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Posts Tagged ‘Common Sense Media’

I just worked with a class of first and second graders and am so impressed with them on so many levels! This was the second in a series of four visits to the class to focus on digital citizenship topics.

We used elements of two lessons from Common Sense Education. First, we talked about what a “just right” book is. The students clearly have had this discussion with their teachers. “It’s not too hard and not too easy.” “It is like riding a bike on flat ground with a few bumps, but not a steep hill to go up or down.” I asked what they thought a “just right” site or app would look like. Again, great answers. “It needs to be appropriate for kids our age” was one.

8585281546Then we used the stoplight activity from the Staying Safe Online lesson. I read some statements and they told me whether those were not okay for kids their age, be cautious, or okay. They followed up on their own, coloring in a stoplight either red, yellow, or green next to different statements about websites. They helped each other read the statements.

The teacher had added me as a co-teacher in her Google Classroom. Yes, Google Classroom with first and second graders. I created a doc with some of the sites listed in the Sites I Like lesson and used many of the guiding questions in the lesson as well. Using Classroom was a simple way to get that doc to each of them as a resource. They picked one of the sites on the list to evaluate and used the checklist from the lesson to circle a happy or sad face next to each statement. For the most part, they were able to stay focused on evaluating the websites rather than losing themselves in the content offered. We did provide extra time for a little fun play.

They loved today’s activities. I was impressed by their fluency with basic skills on Chromebooks: logging in, accessing their Google Classroom class, clicking on my doc’s link, viewing websites through an evaluative lens, and then properly closing out and shutting down.

 

 

These combined lessons focused on internet safety and information literacy. It is important to lay the foundation on these topics with younger students too. I’m fortunate to work with educators who value digital citizenship at all grade levels.

 

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Over the past few weeks I’ve had a few opportunities to facilitate conversations around Digital Citizenship. In addition to the great discussion and new insight from educators and parents, we also did our best to focus on the positive. Talking about Digital Citizenship, whether with adults or students, tends to go to the negative – all of the bad things that could happen or do happen. It’s time to make a shift.

digcitkids-question

DigCitKids

I have been influenced by the positive nature of DigCitKids – a site created by a student, for students. Curran Dee is speaking nationally and engaging kids and adults in the conversation. He’s definitely got me thinking and in my work with students, I’m engaging them in this positive conversation as well.

VermontFest

I led an immersive session at Vita-Learn’s VermontFest conference earlier this month.Vita-Learn is Vermont’s ISTE affiliate and this is one of two conferences offered here in Vermont annually.

Near the end, participants shared their ideas for a positive approach to Digital Citizenship. Here are a few of the ideas:

  • Do a project around DigCit where students have a voice.
  • Examine current practice and consider how to end each lesson more positively
  • Build community.
  • Encourage a growth mindset toward technology with teachers and students.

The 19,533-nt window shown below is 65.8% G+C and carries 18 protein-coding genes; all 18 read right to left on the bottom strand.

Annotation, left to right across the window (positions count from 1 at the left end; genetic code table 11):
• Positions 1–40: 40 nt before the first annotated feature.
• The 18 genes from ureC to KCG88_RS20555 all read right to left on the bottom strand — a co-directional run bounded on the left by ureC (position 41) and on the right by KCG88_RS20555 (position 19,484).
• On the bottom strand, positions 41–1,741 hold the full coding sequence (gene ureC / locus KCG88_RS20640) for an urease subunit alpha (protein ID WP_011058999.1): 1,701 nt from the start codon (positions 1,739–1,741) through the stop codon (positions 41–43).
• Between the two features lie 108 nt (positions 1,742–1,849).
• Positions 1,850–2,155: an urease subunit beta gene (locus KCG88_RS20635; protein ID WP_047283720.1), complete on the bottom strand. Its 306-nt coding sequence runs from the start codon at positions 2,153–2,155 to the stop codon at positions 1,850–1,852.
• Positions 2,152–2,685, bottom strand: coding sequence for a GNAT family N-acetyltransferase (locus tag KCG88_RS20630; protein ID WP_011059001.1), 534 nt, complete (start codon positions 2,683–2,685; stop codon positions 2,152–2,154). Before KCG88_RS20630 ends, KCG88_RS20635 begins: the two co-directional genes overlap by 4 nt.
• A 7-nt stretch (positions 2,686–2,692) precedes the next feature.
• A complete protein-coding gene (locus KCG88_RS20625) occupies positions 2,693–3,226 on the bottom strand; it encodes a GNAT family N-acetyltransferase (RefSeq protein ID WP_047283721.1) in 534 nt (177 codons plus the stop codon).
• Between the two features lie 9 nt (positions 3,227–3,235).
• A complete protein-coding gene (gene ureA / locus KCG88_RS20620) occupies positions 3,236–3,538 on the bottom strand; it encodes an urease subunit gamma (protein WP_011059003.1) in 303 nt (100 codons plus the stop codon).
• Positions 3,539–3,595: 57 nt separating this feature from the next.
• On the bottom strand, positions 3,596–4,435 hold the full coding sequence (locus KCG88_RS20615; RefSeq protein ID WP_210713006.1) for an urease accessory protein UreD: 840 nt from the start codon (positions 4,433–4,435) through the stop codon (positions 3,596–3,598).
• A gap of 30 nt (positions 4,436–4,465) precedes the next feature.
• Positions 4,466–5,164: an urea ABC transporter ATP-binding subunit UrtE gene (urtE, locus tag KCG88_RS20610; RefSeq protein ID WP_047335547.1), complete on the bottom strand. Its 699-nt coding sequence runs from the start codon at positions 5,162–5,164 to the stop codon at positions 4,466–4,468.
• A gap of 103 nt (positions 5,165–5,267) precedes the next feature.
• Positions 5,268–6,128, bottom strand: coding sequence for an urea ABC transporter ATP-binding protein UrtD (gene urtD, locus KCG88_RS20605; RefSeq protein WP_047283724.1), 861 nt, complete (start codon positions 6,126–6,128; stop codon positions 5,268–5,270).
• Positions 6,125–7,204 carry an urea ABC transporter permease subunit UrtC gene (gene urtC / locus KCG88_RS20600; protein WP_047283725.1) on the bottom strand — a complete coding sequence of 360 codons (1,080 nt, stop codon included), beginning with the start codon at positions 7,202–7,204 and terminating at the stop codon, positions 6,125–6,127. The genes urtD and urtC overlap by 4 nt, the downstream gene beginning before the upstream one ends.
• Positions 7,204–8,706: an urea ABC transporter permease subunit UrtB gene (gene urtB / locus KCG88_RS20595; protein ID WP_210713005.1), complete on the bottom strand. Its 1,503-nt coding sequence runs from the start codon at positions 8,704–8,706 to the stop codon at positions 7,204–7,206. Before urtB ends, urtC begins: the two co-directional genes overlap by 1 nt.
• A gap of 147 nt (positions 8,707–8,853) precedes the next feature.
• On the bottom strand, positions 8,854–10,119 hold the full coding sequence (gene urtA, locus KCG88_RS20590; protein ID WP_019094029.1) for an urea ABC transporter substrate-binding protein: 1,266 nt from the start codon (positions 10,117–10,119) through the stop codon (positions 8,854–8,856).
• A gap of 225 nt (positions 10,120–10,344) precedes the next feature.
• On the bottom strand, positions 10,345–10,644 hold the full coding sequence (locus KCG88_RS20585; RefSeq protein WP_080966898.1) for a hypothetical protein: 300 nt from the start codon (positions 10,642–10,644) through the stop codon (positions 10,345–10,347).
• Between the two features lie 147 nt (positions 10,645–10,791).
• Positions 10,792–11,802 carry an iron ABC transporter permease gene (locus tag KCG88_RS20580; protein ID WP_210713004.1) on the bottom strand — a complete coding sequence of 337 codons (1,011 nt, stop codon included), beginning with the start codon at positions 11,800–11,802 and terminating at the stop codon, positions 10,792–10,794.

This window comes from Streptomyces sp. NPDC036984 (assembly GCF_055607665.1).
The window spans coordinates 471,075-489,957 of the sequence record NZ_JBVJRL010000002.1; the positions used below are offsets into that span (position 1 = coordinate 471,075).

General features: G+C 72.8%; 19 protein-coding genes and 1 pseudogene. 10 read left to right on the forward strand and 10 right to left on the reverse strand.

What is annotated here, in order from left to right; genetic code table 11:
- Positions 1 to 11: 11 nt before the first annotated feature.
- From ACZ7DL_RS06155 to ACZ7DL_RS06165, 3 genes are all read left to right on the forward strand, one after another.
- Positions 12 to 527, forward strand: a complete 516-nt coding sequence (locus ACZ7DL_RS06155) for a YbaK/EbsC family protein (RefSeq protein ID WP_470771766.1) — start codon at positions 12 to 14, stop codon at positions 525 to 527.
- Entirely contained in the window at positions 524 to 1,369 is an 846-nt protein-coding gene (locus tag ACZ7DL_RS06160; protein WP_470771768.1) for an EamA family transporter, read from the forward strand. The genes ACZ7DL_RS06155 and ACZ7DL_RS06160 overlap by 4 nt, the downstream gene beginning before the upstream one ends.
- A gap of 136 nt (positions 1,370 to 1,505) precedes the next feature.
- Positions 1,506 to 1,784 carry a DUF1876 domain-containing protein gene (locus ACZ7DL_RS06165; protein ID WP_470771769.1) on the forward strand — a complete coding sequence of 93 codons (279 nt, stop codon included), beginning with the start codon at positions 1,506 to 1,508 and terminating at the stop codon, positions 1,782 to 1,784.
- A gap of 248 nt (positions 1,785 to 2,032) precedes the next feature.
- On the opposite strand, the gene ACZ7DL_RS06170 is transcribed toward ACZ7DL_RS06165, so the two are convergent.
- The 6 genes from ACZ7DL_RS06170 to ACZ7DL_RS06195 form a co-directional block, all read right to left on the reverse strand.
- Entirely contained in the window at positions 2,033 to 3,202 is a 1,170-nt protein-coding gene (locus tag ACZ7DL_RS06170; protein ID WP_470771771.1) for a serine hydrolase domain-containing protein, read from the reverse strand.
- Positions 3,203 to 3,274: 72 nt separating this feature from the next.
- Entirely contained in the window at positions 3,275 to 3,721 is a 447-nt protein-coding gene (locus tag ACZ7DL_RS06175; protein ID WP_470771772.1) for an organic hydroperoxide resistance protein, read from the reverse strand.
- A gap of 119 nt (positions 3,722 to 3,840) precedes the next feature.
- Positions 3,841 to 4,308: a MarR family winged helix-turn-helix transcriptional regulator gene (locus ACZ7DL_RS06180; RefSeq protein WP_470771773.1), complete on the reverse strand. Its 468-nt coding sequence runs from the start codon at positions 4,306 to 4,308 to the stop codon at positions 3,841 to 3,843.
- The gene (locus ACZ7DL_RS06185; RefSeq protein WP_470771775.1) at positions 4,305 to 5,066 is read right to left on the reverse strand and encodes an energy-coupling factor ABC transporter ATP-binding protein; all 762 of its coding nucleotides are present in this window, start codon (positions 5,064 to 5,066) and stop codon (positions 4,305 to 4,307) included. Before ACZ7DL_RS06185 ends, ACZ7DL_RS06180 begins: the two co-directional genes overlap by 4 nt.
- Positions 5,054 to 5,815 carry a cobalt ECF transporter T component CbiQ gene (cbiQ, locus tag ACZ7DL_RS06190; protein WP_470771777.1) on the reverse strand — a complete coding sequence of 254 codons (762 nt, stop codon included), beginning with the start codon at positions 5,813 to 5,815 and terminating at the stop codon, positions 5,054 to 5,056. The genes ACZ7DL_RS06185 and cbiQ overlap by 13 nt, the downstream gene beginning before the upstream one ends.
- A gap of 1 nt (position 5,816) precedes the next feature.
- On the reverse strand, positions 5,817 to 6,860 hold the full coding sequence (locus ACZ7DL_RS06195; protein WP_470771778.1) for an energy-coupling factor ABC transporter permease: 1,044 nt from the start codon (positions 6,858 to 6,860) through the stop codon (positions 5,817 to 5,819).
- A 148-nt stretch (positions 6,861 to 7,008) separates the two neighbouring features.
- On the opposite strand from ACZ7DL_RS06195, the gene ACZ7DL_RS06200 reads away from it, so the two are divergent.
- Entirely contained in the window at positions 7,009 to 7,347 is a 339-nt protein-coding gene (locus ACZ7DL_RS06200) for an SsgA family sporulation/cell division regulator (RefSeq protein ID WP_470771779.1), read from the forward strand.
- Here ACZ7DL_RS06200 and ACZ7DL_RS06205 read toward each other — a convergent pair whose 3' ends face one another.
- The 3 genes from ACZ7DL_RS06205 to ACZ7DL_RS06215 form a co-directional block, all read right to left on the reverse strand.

• Showcase and share positive examples with a wider audience.
  • Use the design thinking process with students and pose a question about positive technology use
  • Produce PSAs
  • Pay it forward

Parent Presentation

Last week, I had the opportunity to continue this discussion, but this time with parents in our community. I utilized many of Common Sense’s resources for parents, and we had a great conversation. There’s agreement all around that our focus should be on positive, responsible use of digital tools rather than the potentially scary or negative connotations often associated with the topic. Parents had an open mind and were eager to give and receive tips and advice about parenting in this digital age.

Putting It Into Action

Here in our schools, we’re being pro-active. Many of our classrooms Kindergarten-8th grade are integrating digital citizenship lessons, activities, or conversations into their work with students. I shared one example in this post recently. We are now in the process of applying for Digital Citizenship Certified School status and after that, we’ll strive to be Digital Citizenship Certified District. Want to do that yourself? Learn more here!

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I have long been a fan of Common Sense Media‘s resources. I encourage parents to use the site. I encourage teachers to use the site. I have the opportunity to work with various groups of students in grades K-8 in my role as the Technology Integration Specialist for our district. My focus with many of those groups and classes is on Digital Citizenship. I strongly believe in the value of educating students about the many aspects of Digital Citizenship and I also believe that it is our responsibility, in schools, to do much of that work.

Common Sense Digital CitizenshipI have utilized many of the lessons Common Sense Media offers via their Scope and Sequence. I’m incorporating the NearPod form of the lessons into my work this year. I have also used the Digital Passport application and iPad app with students. This year, as we roll out more Chromebooks to students, our middle school students are using Digital Compass to begin the conversation about Digital Citizenship with one another and their teachers.

As a result of my enthusiasm about their products and offerings, I am a Digital Citizenship Certified Educator (one of two in Vermont- come on Vermont educators, join me!) and recently became an Ambassador as well. Our next step is to get our school recognized as a Digital Citizenship Certified School.